Researches on the use of NaHCO3 are concentrated in intermittent, dynamic and short duration exercises. The knowledge and the study of the action of this substance in long duration continuous isometric contraction, and of the conditions related to MF in this particular type of exercise, may contribute to the use of strategies that could reduce this phenomenon and, consequently, to improve the performance of the task.18 Thus, the objective of this study was to investigate the effect of NaHCO3intake in the performance of healthy individuals submitted to a fatigue protocol in an isometric exercise in the isokinetic dynamometer.

METHODS

After approved by the local ethics committee of Sao Judas Tadeu University, (number 786.06) and have signed the Declaration of Helsinki, 12 healthy male volunteers wererecruited to participate in the study. All subjects have experience in resistance training (more than sixmonths) and no previous injuries of the lower limbs.

All subjects went to the laboratory three times to be familiar with the procedures to perform an isokinetic evaluation by using a Biodex System 3 (Biodex, Inc., Shirley, NY) and for signing all documents. Briefly, on the first day, the subjects signed consent forms and were submitted to the familiarization process of isometric test. On the second day, the anthropometric data (height, weight and skin folds) were evaluated and a second familiarization process set was performed. On the third day, the subjects were submitted to the last familiarization procedure set. All subjects performed three maximal isometric voluntary contractions (MIVC) on the right knee extensors at 90° during five seconds and had five minutes rest between contractions to determine the maximal torque before the isometric fatigue protocol. After MIVC all subjects had to perform a high-level contraction (70% maximal voluntary contractions) maintained until eight minutes or exhaustion. During test, the volunteers were verbally encouraged to keep the force level for as long as possible, until the force value decreased to 50% of MIVC (fatigue indicator). The endurance time was evaluated (time for which a subject can maintain the requested mechanical task 50%above of MIVC).

After completing the familiarization test, the subjects were assigned in a double-blind,randomized, crossover design to consume 0.3 g/kg body mass of NaHCO3 or Placebo (calcium carbonate – CaCO3). The NaHCO3 was evenly distributed in gelatin capsules 60 min before exercise according to the previous studies5 and separated by at least one week of washout.

Height was measured by a Cardiomed (WCS model) stadiometer, with an accuracy of115/220 cm. The measurement was performed with the cursor at an angle of 90° on the scale, with the patient in a standing position with feet together in contact with Stadiometer. Total body mass was measured by a calibrated Filizola electronic scale (Personal Line Model 150) with a 100g scale and a maximum capacity of 150kg. Body mass index (BMI, kg/m2) was calculated using the equation BMI = weight/height.2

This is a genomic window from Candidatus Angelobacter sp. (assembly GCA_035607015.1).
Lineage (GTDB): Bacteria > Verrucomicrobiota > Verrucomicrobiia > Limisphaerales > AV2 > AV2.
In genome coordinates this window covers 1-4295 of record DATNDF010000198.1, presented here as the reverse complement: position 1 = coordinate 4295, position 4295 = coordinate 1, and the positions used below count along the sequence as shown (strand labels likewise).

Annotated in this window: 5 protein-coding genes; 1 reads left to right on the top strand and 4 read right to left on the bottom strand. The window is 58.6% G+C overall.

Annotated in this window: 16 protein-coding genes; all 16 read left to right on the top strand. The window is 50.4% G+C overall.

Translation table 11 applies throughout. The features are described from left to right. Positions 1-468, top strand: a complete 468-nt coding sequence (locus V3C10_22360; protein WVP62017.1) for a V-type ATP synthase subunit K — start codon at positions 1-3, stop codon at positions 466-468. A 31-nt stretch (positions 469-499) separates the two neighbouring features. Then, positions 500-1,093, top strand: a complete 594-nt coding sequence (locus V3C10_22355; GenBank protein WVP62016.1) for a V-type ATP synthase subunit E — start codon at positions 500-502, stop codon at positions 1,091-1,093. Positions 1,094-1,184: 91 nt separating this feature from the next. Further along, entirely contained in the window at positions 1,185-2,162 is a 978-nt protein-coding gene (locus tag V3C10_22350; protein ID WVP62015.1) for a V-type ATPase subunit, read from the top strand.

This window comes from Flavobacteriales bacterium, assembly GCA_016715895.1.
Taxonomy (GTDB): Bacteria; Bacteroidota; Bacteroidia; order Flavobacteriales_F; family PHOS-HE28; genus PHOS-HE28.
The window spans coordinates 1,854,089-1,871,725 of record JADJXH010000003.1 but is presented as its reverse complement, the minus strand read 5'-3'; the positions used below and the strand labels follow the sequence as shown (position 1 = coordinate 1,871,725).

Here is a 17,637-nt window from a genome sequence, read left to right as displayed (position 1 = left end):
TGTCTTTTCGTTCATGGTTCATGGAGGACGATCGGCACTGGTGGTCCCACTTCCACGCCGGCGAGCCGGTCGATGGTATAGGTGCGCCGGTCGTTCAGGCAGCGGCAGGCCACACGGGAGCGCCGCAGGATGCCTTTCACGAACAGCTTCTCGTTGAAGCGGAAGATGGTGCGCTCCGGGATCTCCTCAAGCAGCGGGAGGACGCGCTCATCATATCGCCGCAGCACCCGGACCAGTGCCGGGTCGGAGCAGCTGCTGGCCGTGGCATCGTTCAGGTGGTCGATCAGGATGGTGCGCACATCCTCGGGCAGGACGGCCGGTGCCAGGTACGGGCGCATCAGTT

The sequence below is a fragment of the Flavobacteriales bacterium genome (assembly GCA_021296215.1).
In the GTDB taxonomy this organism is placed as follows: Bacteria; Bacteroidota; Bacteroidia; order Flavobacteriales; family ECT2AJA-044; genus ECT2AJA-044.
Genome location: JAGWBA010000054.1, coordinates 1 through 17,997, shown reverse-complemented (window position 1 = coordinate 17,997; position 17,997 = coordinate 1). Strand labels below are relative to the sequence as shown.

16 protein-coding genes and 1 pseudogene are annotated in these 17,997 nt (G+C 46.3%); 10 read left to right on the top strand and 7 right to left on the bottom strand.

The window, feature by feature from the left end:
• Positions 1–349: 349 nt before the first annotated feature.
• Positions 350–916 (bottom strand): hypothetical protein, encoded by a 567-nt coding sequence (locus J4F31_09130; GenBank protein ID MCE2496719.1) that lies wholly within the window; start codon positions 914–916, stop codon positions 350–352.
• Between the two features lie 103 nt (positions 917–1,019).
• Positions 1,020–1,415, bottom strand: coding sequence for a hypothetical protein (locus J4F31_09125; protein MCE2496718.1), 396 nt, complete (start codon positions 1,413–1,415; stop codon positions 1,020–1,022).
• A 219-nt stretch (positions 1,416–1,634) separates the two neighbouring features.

To determine blood lactate concentration ([La-]) and pH, blood samples were collected from the earlobe at predetermined points throughout each test. The 25-µL samples were immediately evaluated by electrochemical analysis in an automated device (YSI 2300,Yellow Springs, OH) and blood gas analyser (i-STAT) respectively.

Subjective rate of perceived exertion (RPE) and pain (RPP) feelings were reported before, on fatigue point and immediately after fatigue protocol (end effort) using a 0–10 Borg scale and visual analog scale, respectively.19

The internal training load for each session was evaluated by multiplication of the exercise session duration in minutes by the training intensity, indicated by the RPE through the scale according to the previous studies.20 The subjects were told to choose a describer and a number from 0 to 10. To guarantee that the RPE mean data obtained refers to the total training, the subjects were asked to answer the following question 20 to 30 minutes after the end of the session: “How was your training today?”.

The D'Agostino-Pearson test was applied to the Gaussian distribution analysis. The paired Student's t-test and One-way ANOVA followed by Bonferroni's post hoc test were performed to compare differences in fatigue protocol. Comparison analysis between inactive and active groups was performed by a repeated-measures ANOVA, followed by Bonferroni's post hoc test. Cohen's effect sizes were calculated, and evaluated based on the following criteria proposed by Rhea:21 <0.50 trivial, 0.50 to 1.25 small, 1.25 to 1.9moderate and >2 large. An alpha of 0.05 was used to determine statistical significance. All data values were expressed as mean ± standard deviation. All analyses were performed using SPSS software (v 15.0; IBM, Armonk, NY, USA).

RESULTS

Mean values and standard deviation of the anthropometric parameters can be seen in Table 1.

Table 1 Mean and standard deviation (SD) of the biometrics parameters. 

Mean ± SD 95% CI
Age (years) 32 ± 8 24.96 – 39.04
Body mass (kg) 81 ± 4 77.44 – 83.99
Height (m) 1.74 ± 0.1 1.69 – 1.79
BMI (kg/m2) 27 ± 2 25.14 – 28.29
Body fat (%) 21 ± 7 14.94 – 27.06
Fat mass (kg) 17 ± 6 11.74 – 22.83
Lean mass (kg) 63 ± 5 59.00 – 67.86